Some people may feel that too many general practitioners deal with coughs and colds rather than more serious problems, and may not be up to caring for a stroke patient, for example ("First aid for healthcare"; last Sunday).
This is not the case.
Singapore's medical schools are of international standard and accept the creme de la creme of each cohort of students.
The College of Family Physicians Singapore was formed in 1971 and, since then, has been conducting courses to update all practising GPs on the latest developments in the medical world.
Those who attend these courses are granted Continuing Medical Education points, which are needed by GPs to renew their licence to practise.
Postgraduate training in family medicine was formalised about 25 years ago. Since then, many GPs have earned their postgraduate qualifications.
The GP fellowship awarded by the college is recognised internationally and is offered reciprocity with the Royal Australian College of General Practitioners in Australia.
There is now even a Chapter of Family Medicine Physicians in the Academy of Medicine Singapore, an organisation of specialists in Singapore.
GPs look after a broad spectrum of conditions ranging from prevention, curative to palliative care across all ages, from cradle to grave. Many chronic conditions are prevented, diagnosed and managed by neighbourhood GPs.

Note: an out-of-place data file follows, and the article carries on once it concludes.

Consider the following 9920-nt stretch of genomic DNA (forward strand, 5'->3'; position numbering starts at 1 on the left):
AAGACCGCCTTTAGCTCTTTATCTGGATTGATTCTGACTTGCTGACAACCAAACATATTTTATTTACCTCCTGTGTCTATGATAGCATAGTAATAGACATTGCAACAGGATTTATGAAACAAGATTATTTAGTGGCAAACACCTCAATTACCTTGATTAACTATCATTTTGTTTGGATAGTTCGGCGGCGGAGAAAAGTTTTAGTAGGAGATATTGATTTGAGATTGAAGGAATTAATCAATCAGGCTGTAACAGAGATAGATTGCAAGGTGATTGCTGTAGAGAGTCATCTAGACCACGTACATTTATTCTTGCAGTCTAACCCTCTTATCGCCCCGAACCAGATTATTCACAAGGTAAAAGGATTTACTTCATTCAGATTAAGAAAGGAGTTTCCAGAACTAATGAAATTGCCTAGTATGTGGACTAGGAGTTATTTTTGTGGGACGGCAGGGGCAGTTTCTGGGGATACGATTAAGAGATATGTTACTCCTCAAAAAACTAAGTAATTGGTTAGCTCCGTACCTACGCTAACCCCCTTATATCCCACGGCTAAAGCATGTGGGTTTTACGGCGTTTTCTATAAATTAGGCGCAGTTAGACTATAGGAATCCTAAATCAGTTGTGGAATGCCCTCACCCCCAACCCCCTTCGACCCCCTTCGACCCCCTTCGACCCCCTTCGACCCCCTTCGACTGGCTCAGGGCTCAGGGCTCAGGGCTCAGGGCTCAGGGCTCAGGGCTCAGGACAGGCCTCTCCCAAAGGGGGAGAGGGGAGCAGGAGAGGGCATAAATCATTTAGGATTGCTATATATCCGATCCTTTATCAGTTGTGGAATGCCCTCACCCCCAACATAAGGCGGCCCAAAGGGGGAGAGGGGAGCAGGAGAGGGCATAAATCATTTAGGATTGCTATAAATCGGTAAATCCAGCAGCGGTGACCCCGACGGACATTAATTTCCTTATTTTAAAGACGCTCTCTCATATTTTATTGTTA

Managing stroke patients or those with dementia takes team effort, and GPs are part of that team.
In addition, a network of facilities is required here to look after patients with various medical conditions.
The framework is well structured and it is well coordinated by the Agency for Integrated Care.
Many aspects of this are managed and run by GPs, for instance, community hospitals and home-care services.
GPs are well positioned to manage chronic conditions efficiently and effectively - beyond coughs and colds.
Current funding schemes such as the Community Health Assist Scheme and the Pioneer Generation Package have reached out to many with the help of GPs.
Leong Choon Kit (Dr)